KA: Not really because I have my own little system down now, but the first 30 I put up looked really bad. They were along Clinton Street in Los Angeles and luckily some guy took them all down, so I got the chance to go out the next night and redo them. But The color of the sticker is just as important as lining it up though, because if it’s not exactly right it will look funky.
Photo by Nobody Photography
DR: So how did you get the stickers to be the right color?
KA: I went to a construction site and picked up a couple stop signs to be able to use them as references in my studio. And then I worked with some friends to match the color as close as I could, but there happens to be over 100 variations of stop sign colors in LA because the city is always coming up with new shades that won’t fade in the sun.
DR: Were you one of the first people to paint the huge wall at Spaulding and Melrose?
KA: Yes and I actually curate the wall now – so every 3 weeks I find a new artist like Snyder or AMK to make a piece for it.
Photo of Kai’s hand painted Boundberry mural on Spaulding Ave. – look at the fine details
Photo by Melrose&Fairfax of Kai’s BoundBerry mural after it was vandalized
DR: Why did you stop putting up the Blackberry-esque BoundBerry pieces?
KA: I stopped doing them because people thought they were ads, even though they weren’t. I guess they couldn’t see the person trapped in the screen or how I changed the keyboard to say LIFE IS NOT VIRTUAL IT IS LIVEABLE, WHERE’S YOUR MIND. And I figured the last straw was when someone splattered red paint all over a mural I painted that took me 4 days to complete. I’m still really torn about the piece because I like it a lot, and feel it carries a strong message especially now that so much of our lives are spent behind screens. I just feel like saying come on, go out and live life, but I couldn’t stand having the blackberry piece called an ad, so I stopped doing it. I have other pieces with the same message, but if someone really likes the blackberry piece, I’ll send them a few stickers.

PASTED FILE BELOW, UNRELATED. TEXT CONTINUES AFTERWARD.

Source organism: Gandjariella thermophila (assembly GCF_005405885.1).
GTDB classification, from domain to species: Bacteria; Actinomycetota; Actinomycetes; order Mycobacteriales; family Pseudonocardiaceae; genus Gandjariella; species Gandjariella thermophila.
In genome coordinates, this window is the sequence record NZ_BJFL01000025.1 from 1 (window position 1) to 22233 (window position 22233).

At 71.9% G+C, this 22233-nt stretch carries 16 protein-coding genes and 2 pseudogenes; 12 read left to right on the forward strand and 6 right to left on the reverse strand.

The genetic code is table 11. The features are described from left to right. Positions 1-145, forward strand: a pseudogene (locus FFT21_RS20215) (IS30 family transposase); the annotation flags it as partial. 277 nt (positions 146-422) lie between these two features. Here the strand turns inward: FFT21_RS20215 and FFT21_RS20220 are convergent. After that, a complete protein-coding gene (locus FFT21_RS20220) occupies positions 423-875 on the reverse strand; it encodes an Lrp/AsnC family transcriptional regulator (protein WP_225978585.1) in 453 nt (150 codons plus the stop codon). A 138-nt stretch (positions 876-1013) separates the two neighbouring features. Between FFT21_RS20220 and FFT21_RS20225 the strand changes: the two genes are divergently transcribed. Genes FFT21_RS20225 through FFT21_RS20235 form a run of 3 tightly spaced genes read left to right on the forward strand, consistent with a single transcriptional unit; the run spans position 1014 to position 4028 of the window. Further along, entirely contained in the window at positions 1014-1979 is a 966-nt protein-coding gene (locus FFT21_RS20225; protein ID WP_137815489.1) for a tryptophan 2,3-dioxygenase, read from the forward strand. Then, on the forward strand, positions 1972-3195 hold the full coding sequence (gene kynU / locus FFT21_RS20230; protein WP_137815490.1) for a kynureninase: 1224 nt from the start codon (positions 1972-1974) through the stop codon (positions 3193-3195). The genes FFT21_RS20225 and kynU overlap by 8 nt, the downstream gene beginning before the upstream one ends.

DR: Have you had a fight with any other street artists?
KA: Only by accident – I had some friends help me put wheat-pastes all over town, but I forgot to tell them not to cover up other people’s work since it was sort of a natural thought to me. They ended up covering all of Alec Monopoly’s pieces and were having a mini war with him that I didn’t even know about until Alec sent me an email. But as soon as I read it I called up my crew and got them to stop.
The piece featured above is actually based on a painting Kai made of black acrylic paint over a collage of cigarette packs
DR: Where did you do your first wheat-paste?
KA: It was at Pico and Beverwil. I put up 5 of the Morons posters in a row and while I was doing it someone pulled up in their car screaming Oh My G-d it’s Kai!!! I was already nervous before they showed up since it was my first big piece and that just threw me into such a shock that I dipped my hands into the bucket of glue and did the paste with my hands.
DR: Why is it important for you to have a message behind all your work?
KA: My favorite pieces of artwork have always tended to have powerful meanings. And it actually really bugs me if I see a piece that doesn’t have any. So in my own practice, I make art that speaks loudly on subjects society still doesn’t realize are hurting them, like tobacco which kills nearly half a million people every year. I want everyone to connect and get them thinking. If I can just get one person to change their mind about causing harm to their bodies that means a lot to me, after all, I’m really just trying to help make world a better place.
Answers by: Kai Aspire
Questions by: Daniel Rolnik
Additional photographs by Nobody Photography, Kai, and Melrose&Fairfax